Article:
This is a step-by-step guide to make soy candles for beginners
Soy wax candles are an excellent alternative to traditional paraffin candles because they're made without petroleum products, which can cause air pollution and contribute to global warming. They also burn cleaner and last longer than other types of candles.
You'll need a few supplies before you start making candles. Some of the listed items are optional, so feel free to skip them.
- GB464, 100% soy wax - 1lb
- Wick Stickers
- fragrance oil of your choice - 1oz
- Fragrance oil measuring cup
- Color dye (Optional)
- Pouring pitcher
- ECO14 wicks - 2
- Wick holders - 2
- Digital kitchen scale
- Stirring tick or spatula
- 8oz Olii Craft candle tins - 2
- Heating source
- Double boiler (Optional)
- Wick centering tool (Optional)
Please be advised that the steps below are based on the combination of container, wax, and wick suggested, which is a tested and proven recipe.
If you choose a different style of container, wick, or wax, you will need to perform additional research and calculation based on your chosen combination.
Let’s get started
We will be using a 100% soy wax blend GB464 in 8oz Olii Craft candle tins with an 8% fragrance load in the following practice making!
Step 1: Melt the wax
Place the pouring pitcher on the digital kitchen scale, and tare to zero.
Then add the wax until the scale reads the exact weight of the wax needed.
In our case, we need 11.11 oz of wax.
Then place the pitcher on the heating source or in the double boiler as in the pictures below.
If you choose to melt the wax directly on a heat source to prevent, you need to pay close attention to the melting wax in order to prevent chance of scorching.
Double boiler method is always recommended as it is a safer option, and the temperature of wax doesn't go up as fast as when direct heat is applied.
Melting the wax by placing the pouring pitcher in boiling water allows the heat to be evenly distributed throughout the pouring pitcher, which eliminates the chance of scorching.
Step 2: Prepare Your Containers
While your wax is melting, you can prepare your containers by placing wicks. If you have decided which wick to use, apply the wick sticker on the bottom of the wick tab, and place the wick right in the center of the container.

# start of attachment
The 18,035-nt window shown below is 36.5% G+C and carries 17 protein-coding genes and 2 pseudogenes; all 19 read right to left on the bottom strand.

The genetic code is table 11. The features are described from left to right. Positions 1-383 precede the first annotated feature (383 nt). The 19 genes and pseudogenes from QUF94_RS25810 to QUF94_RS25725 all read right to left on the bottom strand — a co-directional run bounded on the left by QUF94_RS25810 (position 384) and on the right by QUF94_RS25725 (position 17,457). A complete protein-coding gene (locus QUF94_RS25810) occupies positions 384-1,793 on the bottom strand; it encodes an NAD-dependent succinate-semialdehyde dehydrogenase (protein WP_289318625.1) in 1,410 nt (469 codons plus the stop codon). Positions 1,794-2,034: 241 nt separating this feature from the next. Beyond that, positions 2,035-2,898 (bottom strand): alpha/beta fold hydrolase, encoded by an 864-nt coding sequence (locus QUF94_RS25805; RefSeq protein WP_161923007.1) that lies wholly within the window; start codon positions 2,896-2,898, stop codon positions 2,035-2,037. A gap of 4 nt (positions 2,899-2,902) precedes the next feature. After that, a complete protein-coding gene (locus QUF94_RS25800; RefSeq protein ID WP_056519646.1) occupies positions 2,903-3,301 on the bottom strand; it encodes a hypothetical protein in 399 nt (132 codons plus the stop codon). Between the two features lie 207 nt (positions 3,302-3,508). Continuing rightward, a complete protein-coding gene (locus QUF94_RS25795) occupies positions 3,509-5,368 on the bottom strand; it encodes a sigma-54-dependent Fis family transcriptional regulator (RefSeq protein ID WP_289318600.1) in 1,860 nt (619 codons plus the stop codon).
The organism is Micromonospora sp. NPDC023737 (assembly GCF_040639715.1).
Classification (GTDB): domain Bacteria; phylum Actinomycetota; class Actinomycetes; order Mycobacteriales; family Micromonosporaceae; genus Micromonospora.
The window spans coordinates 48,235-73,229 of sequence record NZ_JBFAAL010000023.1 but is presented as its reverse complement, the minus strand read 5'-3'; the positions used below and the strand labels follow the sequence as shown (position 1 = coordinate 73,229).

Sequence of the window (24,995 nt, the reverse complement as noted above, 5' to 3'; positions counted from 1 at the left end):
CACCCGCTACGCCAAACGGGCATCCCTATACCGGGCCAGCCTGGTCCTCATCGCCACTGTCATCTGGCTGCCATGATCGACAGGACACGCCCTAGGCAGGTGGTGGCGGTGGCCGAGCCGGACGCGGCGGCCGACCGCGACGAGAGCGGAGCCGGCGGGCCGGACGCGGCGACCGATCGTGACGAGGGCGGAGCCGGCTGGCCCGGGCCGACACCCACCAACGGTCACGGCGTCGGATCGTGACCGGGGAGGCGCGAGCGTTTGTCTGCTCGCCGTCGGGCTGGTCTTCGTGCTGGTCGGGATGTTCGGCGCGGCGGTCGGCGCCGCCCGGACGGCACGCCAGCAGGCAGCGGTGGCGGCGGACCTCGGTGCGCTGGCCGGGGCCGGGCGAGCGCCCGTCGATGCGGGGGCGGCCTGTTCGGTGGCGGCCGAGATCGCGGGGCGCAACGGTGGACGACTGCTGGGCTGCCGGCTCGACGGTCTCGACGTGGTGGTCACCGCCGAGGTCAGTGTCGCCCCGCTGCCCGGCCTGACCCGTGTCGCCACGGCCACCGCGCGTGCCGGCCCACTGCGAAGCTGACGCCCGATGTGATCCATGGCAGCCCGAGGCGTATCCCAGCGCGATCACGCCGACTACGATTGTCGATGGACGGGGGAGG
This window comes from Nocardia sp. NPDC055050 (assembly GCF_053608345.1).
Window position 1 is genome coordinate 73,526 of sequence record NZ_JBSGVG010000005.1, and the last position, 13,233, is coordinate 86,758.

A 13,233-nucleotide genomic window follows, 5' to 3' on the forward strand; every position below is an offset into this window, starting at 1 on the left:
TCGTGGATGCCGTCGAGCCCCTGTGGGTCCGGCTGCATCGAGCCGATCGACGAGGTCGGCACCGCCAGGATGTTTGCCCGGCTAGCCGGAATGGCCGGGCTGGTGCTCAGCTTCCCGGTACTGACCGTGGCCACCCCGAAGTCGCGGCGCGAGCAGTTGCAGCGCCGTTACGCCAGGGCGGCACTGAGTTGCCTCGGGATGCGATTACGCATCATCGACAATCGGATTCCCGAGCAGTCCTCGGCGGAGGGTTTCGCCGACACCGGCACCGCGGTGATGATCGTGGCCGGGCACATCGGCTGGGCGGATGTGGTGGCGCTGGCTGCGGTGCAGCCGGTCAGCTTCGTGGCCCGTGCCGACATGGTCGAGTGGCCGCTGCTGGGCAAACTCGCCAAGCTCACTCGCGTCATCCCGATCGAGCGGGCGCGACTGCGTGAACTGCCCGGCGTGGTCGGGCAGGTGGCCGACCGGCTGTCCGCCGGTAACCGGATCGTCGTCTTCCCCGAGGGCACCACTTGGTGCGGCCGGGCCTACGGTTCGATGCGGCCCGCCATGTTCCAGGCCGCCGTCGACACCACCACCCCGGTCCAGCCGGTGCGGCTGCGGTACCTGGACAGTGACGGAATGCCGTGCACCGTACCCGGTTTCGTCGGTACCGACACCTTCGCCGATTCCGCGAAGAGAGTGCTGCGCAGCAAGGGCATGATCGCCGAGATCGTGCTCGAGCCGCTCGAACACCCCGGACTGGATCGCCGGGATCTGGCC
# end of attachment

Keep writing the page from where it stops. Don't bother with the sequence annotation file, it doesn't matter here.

In our case, we will be using ECO 14 wick, which was proven to be an excellent performing wick for the type of candle and container used.
It is very important to place the wick in the center since misplaced wick could lead to the substandard performance of the candle overall.
There is a wick-centering tool easily available in the market, but you could also use containers with prebuilt wick-centering guidelines to assist in perfect wicking.
Step 3: Add Dye and Fragrance Oil
Once your wax is fully melted, and the temperature is above 185°F, remove the pouring pitcher from the heating source, and you can add the dye at this point and stir until the dye is fully dissolved.
Dye is completely optional as the natural color of soy wax is already beautiful.
Adding an appropriate amount of dye and fragrance oil is extremely important for the following reasons.
- If too much dye is added, it could clog the wick, and the candle might not burn properly.
- Adding more than the allowed amount not only reduces candle performance but could potentially be a fire hazard.
It is every candle maker’s responsibility to calculate the maximum fragrance oil load and add only up to the allowed amount to practice safe candle making.
Once the wax temperature cools down to 185°F, add the fragrance oil and stir it for at least a full minute.
In our case, we need 0.89 oz of fragrance oil in total. You can mix different fragrance oils to make your own special scent.
Step 4: Pour the wax
Wait for the wax to cool to 135°F, then carefully pour the wax into the containers.
Then place the wick holder on top of each container, and make sure the wick is secured straight up from the center.
Step 5: Trim the wick
Once the candle is completely cooled, and solidified, remove the wick holder, and trim the wick to ¼ inches long.
Before you lit your candle…
Your candles should look amazing by now, but there is one last thing needed to be done before you light the candle, which is called curing.
Curing is the unseen process of the wax continuously hardening and spreading the fragrance oil evenly throughout the blend. Without the curing process, your candle will only provide minimal or no scent at all when burning.
Curing time varies depending on the type of wax used. Most of the 100% soy wax types including GB 464 need at least 2 weeks of curing time before the first burn to maximize their burning performance.
After the first burn…
When you first light the candle, make sure to keep it burning for at least 2 hours to evaluate its performance.
A good candle should meet the following.
- The melted wax pool should reach all the side surfaces of the container after 2 hours mark.
- Should give a nice scent throughout the area where the candle has been burning.
- Wick should not form mushrooming.
- The candle should be burning smoothly without the flame getting too big.
Two hours mark has been mostly used by candle makers to test and see the performance of the candle, and getting the right size of melt pool within the time is the most desirable outcome.
Candle-making can be a very complex hobby, and it takes time to learn in depth.
As a beginner candle maker, it could be a bit overwhelming to make the first candles, but the process gets easier after every batch.
Besides the above steps, there are many factors that you can play around with when creating a candle recipe, which include the type and size of the wick, fragrance load, fragrance oil adding temperature, wax blends, type of container used, etc.
Each combination is unique, and finding your ultimate recipe is what makes candle-making a lifetime hobby!